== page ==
I have been involved in biomedical research since 2008. My PhD project was aimed at development and validation of in vitro and in vivo models for testing the effects of neuroprotective compounds. In 2012, after completion of PhD studies and a short-term EMBO fellowship, I joined Prof Buchman’s laboratory at Cardiff University as a postdoctoral researcher. In 2012-2015, I was working on the molecular mechanisms of Parkinson’s disease and amyotrophic laterals sclerosis (ALS). Wishing to focus on the previously overlooked link between a specific nuclear RNA granule, the paraspeckle, and ALS pathogenesis, in 2015 I obtained funding from Medical Research Foundation (3-year fellowship). In September 2018, I started as a MND Association Senior Non-Clinical Fellow and independent group leader at the Cardiff University Medicines Discovery Institute. In September 2021, I have moved to the Sheffield Institute for Translational Neuroscience (SITraN), where I am setting up a new research group - focusing on the same areas as before but in close collaboration with SITraN's researchers. In August 2022, I started as a UKRI Future Leaders Fellow. My lab is currently supported by MRC, MND Association, BBSRC, MRC/AZ CLD and MND Scotland.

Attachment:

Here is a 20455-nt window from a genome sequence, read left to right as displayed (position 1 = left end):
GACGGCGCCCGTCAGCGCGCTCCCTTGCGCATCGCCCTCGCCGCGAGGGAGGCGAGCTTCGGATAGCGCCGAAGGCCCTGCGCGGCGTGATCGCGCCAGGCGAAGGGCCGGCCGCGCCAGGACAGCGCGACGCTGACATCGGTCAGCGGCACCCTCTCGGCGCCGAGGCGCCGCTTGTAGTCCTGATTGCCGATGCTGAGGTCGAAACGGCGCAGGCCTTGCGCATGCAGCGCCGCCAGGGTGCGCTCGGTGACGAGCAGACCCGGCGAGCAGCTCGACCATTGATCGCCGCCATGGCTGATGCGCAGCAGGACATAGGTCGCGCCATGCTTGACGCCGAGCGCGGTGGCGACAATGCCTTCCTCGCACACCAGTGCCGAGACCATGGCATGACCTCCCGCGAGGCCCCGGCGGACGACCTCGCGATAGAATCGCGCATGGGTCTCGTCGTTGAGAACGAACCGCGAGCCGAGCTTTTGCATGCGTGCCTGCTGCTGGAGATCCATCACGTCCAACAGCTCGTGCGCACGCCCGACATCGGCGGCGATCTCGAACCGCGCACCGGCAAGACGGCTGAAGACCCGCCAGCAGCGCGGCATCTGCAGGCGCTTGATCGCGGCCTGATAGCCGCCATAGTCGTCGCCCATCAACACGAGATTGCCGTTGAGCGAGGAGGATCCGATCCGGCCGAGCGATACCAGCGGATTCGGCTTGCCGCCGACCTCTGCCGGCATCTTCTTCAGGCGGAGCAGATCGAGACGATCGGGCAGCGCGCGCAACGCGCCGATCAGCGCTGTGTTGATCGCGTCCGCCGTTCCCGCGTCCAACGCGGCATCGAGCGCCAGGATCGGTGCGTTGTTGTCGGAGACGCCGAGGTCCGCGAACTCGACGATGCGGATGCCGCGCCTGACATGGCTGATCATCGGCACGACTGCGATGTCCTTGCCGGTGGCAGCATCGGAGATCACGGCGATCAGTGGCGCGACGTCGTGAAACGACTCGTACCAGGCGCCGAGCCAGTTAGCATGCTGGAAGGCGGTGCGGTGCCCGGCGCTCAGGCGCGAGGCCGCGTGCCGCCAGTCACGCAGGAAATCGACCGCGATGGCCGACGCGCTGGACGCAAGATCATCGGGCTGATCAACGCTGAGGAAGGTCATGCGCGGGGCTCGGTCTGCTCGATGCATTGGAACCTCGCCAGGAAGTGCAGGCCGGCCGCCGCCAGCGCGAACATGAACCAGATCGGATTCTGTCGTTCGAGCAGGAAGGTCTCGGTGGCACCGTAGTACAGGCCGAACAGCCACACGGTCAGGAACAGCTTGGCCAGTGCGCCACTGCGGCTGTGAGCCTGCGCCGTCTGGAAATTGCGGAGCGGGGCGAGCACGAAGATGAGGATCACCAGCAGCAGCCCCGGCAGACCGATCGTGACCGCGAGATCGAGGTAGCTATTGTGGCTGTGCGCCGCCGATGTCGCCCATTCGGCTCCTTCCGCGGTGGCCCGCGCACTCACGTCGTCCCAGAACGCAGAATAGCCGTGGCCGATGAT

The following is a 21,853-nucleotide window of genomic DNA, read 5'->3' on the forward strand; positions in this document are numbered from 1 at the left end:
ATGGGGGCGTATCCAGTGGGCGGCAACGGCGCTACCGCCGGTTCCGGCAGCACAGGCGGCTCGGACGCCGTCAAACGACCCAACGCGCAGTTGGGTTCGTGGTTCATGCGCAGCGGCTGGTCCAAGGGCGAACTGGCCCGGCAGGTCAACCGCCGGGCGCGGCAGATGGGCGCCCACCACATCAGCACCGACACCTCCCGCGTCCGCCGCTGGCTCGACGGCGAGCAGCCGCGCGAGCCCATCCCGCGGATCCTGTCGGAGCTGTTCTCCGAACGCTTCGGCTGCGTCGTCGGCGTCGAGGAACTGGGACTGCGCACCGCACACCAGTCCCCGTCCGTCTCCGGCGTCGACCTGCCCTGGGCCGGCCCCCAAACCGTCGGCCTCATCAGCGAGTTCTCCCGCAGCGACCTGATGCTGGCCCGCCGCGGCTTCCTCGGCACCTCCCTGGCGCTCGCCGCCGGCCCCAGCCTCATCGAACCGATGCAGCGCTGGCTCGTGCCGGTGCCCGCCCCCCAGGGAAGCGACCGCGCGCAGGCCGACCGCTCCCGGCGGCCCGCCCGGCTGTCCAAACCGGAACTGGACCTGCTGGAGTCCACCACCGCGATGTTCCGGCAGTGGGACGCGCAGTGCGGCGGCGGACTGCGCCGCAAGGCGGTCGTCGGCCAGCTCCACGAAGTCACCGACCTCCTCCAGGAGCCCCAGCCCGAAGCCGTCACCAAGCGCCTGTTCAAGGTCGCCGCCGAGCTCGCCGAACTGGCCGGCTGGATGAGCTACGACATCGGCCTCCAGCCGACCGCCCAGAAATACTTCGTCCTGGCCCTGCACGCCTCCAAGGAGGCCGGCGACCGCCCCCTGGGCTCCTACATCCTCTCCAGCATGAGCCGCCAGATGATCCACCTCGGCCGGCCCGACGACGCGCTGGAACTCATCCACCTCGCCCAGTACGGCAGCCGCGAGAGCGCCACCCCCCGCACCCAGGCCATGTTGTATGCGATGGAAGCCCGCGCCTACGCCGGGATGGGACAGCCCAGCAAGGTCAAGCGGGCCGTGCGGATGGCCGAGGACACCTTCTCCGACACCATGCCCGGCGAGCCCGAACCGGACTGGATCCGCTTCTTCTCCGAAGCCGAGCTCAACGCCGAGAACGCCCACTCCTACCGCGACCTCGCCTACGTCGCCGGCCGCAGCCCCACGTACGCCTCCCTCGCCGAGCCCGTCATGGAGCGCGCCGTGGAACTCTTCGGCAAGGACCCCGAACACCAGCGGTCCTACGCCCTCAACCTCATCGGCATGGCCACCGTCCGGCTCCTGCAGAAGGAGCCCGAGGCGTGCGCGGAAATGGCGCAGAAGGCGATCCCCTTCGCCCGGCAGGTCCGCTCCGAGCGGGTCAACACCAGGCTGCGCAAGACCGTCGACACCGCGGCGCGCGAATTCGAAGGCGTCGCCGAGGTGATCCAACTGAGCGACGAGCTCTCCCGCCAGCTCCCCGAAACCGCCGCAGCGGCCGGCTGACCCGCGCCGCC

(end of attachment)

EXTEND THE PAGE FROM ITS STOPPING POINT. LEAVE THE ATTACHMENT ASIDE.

Hi I am Ved and I am a technician in TS lab. I’ve been part of the lab since April 2022 (as a student in MSc Translational Neuroscience and then as a technician). One of my projects is looking at a novel autoregulatory mechanism of FUS which is mutated protein in subset of Amyotrophic Lateral Sclerosis (ALS) cases. Another project focuses on lncRNA semi-extractability and paraspeckles. My skillset includes culturing different cell lines, performing RNA extraction, cDNA synthesis, PCR/qPCR, RNA-FISH, fluorescence microscopy and imaging. It has been a very rewarding experience working on these projects where I have learned a lot of essential lab skills and techniques.